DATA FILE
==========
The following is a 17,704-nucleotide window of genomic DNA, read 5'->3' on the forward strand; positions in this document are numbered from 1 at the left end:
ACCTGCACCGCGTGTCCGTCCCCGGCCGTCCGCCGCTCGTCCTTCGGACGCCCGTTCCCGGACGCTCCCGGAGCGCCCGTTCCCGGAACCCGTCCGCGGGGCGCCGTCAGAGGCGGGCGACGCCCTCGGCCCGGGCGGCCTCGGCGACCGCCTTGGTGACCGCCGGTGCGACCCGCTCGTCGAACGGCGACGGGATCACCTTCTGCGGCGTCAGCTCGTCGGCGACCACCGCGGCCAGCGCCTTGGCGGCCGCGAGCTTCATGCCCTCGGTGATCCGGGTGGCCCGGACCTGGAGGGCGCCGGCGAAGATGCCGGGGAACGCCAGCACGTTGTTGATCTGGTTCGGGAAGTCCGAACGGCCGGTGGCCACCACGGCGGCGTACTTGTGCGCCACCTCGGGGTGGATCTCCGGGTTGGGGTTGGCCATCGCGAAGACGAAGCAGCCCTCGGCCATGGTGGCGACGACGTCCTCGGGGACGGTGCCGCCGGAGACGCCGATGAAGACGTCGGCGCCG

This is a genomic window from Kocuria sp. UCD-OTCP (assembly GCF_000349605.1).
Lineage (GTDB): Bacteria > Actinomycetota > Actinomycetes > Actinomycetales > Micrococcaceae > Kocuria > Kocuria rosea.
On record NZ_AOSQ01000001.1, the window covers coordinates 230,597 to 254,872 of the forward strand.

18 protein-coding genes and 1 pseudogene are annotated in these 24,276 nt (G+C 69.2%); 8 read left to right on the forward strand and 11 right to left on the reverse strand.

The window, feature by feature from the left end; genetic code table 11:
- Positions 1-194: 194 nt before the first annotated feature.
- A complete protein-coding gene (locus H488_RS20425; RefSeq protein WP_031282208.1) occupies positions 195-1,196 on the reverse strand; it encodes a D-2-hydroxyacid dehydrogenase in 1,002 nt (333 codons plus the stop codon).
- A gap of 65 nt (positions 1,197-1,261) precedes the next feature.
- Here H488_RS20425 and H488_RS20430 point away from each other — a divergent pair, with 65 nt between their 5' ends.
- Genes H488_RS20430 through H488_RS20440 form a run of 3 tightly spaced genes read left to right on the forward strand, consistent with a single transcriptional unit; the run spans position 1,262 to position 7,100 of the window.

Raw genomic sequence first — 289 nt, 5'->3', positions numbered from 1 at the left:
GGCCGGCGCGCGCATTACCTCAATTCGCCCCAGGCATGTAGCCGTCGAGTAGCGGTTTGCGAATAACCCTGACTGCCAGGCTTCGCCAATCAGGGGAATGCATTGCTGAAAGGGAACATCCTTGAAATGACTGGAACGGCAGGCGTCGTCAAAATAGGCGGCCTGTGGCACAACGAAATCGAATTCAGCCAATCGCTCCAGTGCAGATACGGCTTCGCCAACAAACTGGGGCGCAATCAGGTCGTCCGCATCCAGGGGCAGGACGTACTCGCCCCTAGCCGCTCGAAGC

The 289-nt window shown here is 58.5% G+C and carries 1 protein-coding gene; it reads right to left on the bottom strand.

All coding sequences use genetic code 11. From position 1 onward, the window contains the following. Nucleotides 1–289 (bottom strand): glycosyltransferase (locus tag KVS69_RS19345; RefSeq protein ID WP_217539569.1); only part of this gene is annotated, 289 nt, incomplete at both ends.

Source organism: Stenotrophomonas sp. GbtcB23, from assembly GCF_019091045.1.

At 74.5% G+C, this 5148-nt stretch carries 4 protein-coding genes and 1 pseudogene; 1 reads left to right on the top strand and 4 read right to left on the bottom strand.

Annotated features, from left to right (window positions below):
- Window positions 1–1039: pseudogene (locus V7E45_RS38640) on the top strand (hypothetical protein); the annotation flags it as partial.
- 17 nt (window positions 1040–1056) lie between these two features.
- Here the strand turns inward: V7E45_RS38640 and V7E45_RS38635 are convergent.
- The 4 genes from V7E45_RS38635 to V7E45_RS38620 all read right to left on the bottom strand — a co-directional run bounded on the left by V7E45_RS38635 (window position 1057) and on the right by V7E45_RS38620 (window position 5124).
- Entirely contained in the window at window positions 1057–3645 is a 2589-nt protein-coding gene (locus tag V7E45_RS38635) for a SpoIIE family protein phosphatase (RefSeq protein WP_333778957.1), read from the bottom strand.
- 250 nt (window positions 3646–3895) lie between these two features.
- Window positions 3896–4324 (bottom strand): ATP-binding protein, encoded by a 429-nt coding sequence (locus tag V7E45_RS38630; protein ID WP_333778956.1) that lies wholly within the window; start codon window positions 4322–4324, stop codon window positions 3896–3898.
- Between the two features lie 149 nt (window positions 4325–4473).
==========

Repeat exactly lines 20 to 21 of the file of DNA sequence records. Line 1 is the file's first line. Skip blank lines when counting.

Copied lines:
- Window positions 1–1039: pseudogene (locus V7E45_RS38640) on the top strand (hypothetical protein); the annotation flags it as partial.
- 17 nt (window positions 1040–1056) lie between these two features.